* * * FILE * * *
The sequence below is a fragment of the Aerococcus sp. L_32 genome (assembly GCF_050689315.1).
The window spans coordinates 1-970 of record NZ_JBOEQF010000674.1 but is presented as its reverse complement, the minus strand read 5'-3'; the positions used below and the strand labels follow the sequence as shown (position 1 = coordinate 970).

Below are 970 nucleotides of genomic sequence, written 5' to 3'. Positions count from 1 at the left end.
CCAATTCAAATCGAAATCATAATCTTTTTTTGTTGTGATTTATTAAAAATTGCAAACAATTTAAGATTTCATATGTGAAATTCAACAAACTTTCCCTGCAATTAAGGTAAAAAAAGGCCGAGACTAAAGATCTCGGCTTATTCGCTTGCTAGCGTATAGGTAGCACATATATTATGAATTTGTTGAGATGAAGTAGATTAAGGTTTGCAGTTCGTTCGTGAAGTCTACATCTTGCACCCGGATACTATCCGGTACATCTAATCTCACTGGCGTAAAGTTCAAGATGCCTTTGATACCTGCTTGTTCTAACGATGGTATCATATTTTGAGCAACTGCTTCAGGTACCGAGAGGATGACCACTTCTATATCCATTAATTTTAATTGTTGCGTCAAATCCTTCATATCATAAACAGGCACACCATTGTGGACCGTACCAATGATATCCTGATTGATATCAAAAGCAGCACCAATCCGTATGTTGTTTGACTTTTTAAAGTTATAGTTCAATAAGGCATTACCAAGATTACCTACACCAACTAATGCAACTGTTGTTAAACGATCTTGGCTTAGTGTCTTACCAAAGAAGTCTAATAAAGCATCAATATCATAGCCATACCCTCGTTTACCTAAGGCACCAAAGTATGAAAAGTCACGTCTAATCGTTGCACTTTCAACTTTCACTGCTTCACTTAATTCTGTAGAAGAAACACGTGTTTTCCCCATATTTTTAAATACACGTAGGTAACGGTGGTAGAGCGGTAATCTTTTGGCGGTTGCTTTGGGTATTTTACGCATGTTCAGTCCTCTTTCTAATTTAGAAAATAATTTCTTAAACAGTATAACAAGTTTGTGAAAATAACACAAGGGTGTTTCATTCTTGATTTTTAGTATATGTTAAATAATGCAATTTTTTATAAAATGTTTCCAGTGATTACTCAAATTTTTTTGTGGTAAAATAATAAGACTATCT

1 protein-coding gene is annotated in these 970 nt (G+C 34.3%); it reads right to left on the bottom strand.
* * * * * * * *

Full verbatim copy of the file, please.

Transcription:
The sequence below is a fragment of the Aerococcus sp. L_32 genome (assembly GCF_050689315.1).
The window spans coordinates 1-970 of record NZ_JBOEQF010000674.1 but is presented as its reverse complement, the minus strand read 5'-3'; the positions used below and the strand labels follow the sequence as shown (position 1 = coordinate 970).

Below are 970 nucleotides of genomic sequence, written 5' to 3'. Positions count from 1 at the left end.
CCAATTCAAATCGAAATCATAATCTTTTTTTGTTGTGATTTATTAAAAATTGCAAACAATTTAAGATTTCATATGTGAAATTCAACAAACTTTCCCTGCAATTAAGGTAAAAAAAGGCCGAGACTAAAGATCTCGGCTTATTCGCTTGCTAGCGTATAGGTAGCACATATATTATGAATTTGTTGAGATGAAGTAGATTAAGGTTTGCAGTTCGTTCGTGAAGTCTACATCTTGCACCCGGATACTATCCGGTACATCTAATCTCACTGGCGTAAAGTTCAAGATGCCTTTGATACCTGCTTGTTCTAACGATGGTATCATATTTTGAGCAACTGCTTCAGGTACCGAGAGGATGACCACTTCTATATCCATTAATTTTAATTGTTGCGTCAAATCCTTCATATCATAAACAGGCACACCATTGTGGACCGTACCAATGATATCCTGATTGATATCAAAAGCAGCACCAATCCGTATGTTGTTTGACTTTTTAAAGTTATAGTTCAATAAGGCATTACCAAGATTACCTACACCAACTAATGCAACTGTTGTTAAACGATCTTGGCTTAGTGTCTTACCAAAGAAGTCTAATAAAGCATCAATATCATAGCCATACCCTCGTTTACCTAAGGCACCAAAGTATGAAAAGTCACGTCTAATCGTTGCACTTTCAACTTTCACTGCTTCACTTAATTCTGTAGAAGAAACACGTGTTTTCCCCATATTTTTAAATACACGTAGGTAACGGTGGTAGAGCGGTAATCTTTTGGCGGTTGCTTTGGGTATTTTACGCATGTTCAGTCCTCTTTCTAATTTAGAAAATAATTTCTTAAACAGTATAACAAGTTTGTGAAAATAACACAAGGGTGTTTCATTCTTGATTTTTAGTATATGTTAAATAATGCAATTTTTTATAAAATGTTTCCAGTGATTACTCAAATTTTTTTGTGGTAAAATAATAAGACTATCT

1 protein-coding gene is annotated in these 970 nt (G+C 34.3%); it reads right to left on the bottom strand.